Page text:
• The Worcester Business Journal reported this week construction is behind schedule on mixed-use development around the new Polar Park for the soon-to-be ex-Pawtucket Red Sox.  And this stuff comes before the stadium.  Cost overruns, too, as reported a few weeks ago.

 

  • For a deal done based on the promise of no existing taxpayer money being used…it’s becoming clearer by the day that someone will someday be left holding the bill.  And it won’t be the Woo Sox, or whatever they’ll be calling themselves.

 

  • Didn’t watch a single second of the NBA All-Star game last weekend.  Why?  It’s kinda like watching the NFL Combine, aka “Men in Tights.”  Where’s the real competition?

 

  • Although apparently, plenty of people did watch the annual charade.  Viewership of All-Star Weekend was up over last year, even though the NBA’s regular season TV ratings are still down.

 

  • The Sports Business Journal reported this week 27 of the 30 NBA teams are saying the Regional Sports Networks (RSN’s) that carry their games are down an aggregated 13% over last season.  Half of those teams are down 20% or more in viewership.

 

  • In adults 18-34, however, ratings are up about 15%.  The kids, they’re taking over…and that may just be what the NBA wants…and needs.

 

  • Watched a couple of M*A*S*H re-runs this week and realized I hadn’t seen them before.  Considering these are exquisite late-night TV fillers suitable for treating many nocturnal troubles, I guess I shouldn’t find that surprising.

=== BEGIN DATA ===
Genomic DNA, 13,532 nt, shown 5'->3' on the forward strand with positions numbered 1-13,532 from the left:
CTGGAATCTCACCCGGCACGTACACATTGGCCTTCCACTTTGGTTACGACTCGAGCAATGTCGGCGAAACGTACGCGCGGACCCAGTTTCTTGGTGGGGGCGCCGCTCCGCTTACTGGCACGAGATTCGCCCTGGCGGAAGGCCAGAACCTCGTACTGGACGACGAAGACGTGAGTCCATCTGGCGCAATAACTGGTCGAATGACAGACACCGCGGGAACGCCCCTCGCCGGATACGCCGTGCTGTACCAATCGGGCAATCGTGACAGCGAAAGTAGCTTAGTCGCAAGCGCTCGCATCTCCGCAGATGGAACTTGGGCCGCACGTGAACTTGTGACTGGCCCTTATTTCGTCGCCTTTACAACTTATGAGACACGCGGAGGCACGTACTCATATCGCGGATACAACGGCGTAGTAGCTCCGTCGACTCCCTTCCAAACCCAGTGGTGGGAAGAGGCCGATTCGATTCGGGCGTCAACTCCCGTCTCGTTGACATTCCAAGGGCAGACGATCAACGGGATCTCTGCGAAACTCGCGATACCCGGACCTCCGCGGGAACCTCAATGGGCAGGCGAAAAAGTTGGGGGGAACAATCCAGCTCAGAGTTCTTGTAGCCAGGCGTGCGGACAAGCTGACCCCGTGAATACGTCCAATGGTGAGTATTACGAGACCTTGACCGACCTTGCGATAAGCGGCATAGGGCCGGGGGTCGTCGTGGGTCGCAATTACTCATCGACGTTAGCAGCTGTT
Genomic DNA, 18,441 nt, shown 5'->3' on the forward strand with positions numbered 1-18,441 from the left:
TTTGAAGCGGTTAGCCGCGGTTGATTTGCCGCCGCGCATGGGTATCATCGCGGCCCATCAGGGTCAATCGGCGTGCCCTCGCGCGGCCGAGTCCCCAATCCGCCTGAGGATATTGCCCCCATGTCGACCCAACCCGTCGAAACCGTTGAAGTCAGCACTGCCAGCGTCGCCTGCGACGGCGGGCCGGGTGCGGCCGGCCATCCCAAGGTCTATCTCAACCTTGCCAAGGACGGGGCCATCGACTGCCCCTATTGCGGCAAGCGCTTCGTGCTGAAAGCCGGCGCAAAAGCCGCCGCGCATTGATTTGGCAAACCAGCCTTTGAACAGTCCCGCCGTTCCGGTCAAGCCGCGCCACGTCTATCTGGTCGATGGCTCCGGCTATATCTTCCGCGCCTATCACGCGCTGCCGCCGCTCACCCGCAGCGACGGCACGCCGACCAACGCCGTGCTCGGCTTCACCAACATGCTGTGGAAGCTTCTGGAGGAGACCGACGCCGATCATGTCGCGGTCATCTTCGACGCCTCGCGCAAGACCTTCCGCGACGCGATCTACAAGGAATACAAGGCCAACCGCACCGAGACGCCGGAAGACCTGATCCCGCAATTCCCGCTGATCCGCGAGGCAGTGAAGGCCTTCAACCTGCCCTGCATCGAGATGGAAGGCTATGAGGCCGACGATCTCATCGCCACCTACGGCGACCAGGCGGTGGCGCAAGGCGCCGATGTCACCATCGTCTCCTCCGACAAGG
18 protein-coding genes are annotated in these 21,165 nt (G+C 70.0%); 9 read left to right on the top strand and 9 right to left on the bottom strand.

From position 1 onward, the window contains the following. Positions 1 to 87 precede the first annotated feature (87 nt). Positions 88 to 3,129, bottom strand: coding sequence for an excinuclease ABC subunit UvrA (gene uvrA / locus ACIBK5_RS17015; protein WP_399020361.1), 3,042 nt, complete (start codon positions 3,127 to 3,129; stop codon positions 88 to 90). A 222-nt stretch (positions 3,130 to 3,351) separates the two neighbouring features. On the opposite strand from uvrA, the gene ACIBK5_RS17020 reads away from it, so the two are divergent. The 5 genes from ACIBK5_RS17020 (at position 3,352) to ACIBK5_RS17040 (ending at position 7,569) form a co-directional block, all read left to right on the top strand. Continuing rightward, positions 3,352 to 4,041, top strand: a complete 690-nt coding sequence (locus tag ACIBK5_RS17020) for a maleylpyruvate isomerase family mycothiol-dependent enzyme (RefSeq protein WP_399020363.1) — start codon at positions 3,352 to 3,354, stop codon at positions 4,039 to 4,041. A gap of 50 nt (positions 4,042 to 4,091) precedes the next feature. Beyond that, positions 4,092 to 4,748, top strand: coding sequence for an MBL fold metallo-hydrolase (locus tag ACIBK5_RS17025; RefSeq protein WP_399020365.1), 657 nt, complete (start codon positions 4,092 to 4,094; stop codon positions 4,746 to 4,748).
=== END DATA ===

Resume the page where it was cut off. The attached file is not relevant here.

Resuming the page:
• But I was surprised and saddened to learn that M*A*S*H’s beloved Nurse Kellye, actress Kellye Nakahara Wallett, passed away this week at age 72 after a fight with cancer.  She played Lt. Kellye Yamato and was one of the few actors who portrayed her role over the entire 11-year series run, from 1972-83. 

 

  • The final episode, which ran 37 years ago this month, is still the most-watched episode in TV series history, with more than 105 million viewers and a 60 rating/77 share. 

 

  • Interested in having your questions on local Rhode Island sports (and yes, that includes the Patriots, Red Sox, Bruins and Celtics) answered in a somewhat timely fashion? Send ‘em to me! It’s your chance to “think out loud,” so send your questions, comments and local stories to jrooke@weei.com. We’ll share mailbag comments/Facebook posts/Tweets right here! Follow me on Twitter, @JRbroadcaster…and on Facebook, www.facebook.com/john.rooke ...